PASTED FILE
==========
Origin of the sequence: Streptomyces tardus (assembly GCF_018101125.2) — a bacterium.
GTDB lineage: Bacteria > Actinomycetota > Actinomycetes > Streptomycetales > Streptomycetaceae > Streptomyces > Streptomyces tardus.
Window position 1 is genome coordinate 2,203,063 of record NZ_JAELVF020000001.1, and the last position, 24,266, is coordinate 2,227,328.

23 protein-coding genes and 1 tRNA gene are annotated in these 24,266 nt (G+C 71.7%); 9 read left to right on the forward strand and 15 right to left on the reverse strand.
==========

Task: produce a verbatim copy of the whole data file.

Origin of the sequence: Streptomyces tardus (assembly GCF_018101125.2) — a bacterium.
GTDB lineage: Bacteria > Actinomycetota > Actinomycetes > Streptomycetales > Streptomycetaceae > Streptomyces > Streptomyces tardus.
Window position 1 is genome coordinate 2,203,063 of record NZ_JAELVF020000001.1, and the last position, 24,266, is coordinate 2,227,328.

23 protein-coding genes and 1 tRNA gene are annotated in these 24,266 nt (G+C 71.7%); 9 read left to right on the forward strand and 15 right to left on the reverse strand.